How to Pray
Prayer is not something “out there.” It is our compassionate nature expressed as focused intention. “Because of our habit of duality, we see prayer and being as separate. But they are not,” says Jetsunma Ahkon Lhamo, a master in the Tibetan Buddhist tradition and the spiritual director of Kunzang Palyul Choling.
When we pray, we should be fully aware that our nature is compassion and it is that compassion that benefits all beings. “We have compassion because we ARE compassion. That is the potency and power that we rely on. That is what we send to others,” says Jetsunma.
How can we do this?
Connect to a lineage of enlightened activity, taking refuge in the enlightened state that is free of suffering and those bodhisattvas who embody that awakened mind. Refuge gives us strength, amplifies our virtue, awakens us to non-duality and allows us to let the boxes of our ego fall away so that we can come from a space of loving concern.
Let go of pride and the idea that WE are praying. Pride increases separation and duality and works against our intention to help others. It places the focus on “me” and “I” instead of on those whom we seek to benefit. When we have prideful thoughts, we are in a state of judgment where we place ourselves above others. “Pride is like a constricting force around your heart,” says Jetsunma. “It keeps you from opening up. It keeps you separate. You are praying for suffering when you pray with pride.”
Develop equanimity: an awareness that all beings are the same in their nature. Everyone is an expression of infinite possibility—like white light going into a crystal and dispersed into different shades and beautiful reflections. We must consider those who are suffering as our brothers and sisters, the same as us in their nature.
Adopt the stance of “clear hearing” to heed the call of sentient beings. When we pray, we keep our ears open to the cries of sentient beings who need our help. We think, “I hear you. I am not separate from you.” “Have the posture of ‘It is a privilege to honor that which you are,’” says Jetsunma. “Invoke compassion. …Compassion is separate from nothing. It contains all potential, all accomplishment. It is the first movement, like the first word…the big YES.”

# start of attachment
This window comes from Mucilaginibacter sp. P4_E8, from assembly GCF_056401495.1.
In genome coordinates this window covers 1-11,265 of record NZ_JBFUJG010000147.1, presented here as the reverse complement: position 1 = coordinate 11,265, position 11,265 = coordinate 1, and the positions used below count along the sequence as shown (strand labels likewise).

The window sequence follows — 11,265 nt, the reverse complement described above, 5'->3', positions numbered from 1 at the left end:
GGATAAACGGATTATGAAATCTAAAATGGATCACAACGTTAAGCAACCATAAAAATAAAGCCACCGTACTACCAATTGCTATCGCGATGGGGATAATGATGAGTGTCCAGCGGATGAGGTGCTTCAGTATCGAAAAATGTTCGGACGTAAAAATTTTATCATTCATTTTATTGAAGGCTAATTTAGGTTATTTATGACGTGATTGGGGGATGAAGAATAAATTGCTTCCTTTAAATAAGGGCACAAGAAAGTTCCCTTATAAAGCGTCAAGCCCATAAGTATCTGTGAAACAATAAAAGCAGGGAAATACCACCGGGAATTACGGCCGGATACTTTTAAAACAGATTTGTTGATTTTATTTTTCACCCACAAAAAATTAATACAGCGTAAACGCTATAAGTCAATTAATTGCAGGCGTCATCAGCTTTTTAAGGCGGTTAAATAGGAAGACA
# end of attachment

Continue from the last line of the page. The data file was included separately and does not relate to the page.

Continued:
Pray like we mean it. Prayer is not an intellectual exercise but a fully embodied experience. We must pray deeply and sincerely, opening our hearts. “Pray until tears come to your eyes,” says Jetsunma.
Let go of doubt. Doubt cuts off our potency and shuts down our ability to reach beyond ourselves. It catapults us back into a state of powerlessness. When we doubt, we forget that we are complete, conditionless and perfect in every way. Like pride, doubt brings the focus back on us and creates separation. We must have confidence in our prayers because they are indistinguishable from compassion, which is our nature.
“We have deprived ourselves of the deliciousness, the comfort and the happiness of true compassion for so long that it seems to us like something we have to work on, like an outsider that we have to bring into our home,” says Jetsunma. “How sad because compassion is our nature. … When we know that other beings are suffering so terribly and we have found this ‘jewel’ and it is in our hands, I ask you, “Why not learn to pray?”
'Compassion and love are not mere luxuries.
24 Hour Prayer Vigil sponsored by Kunzang Palyul Chöling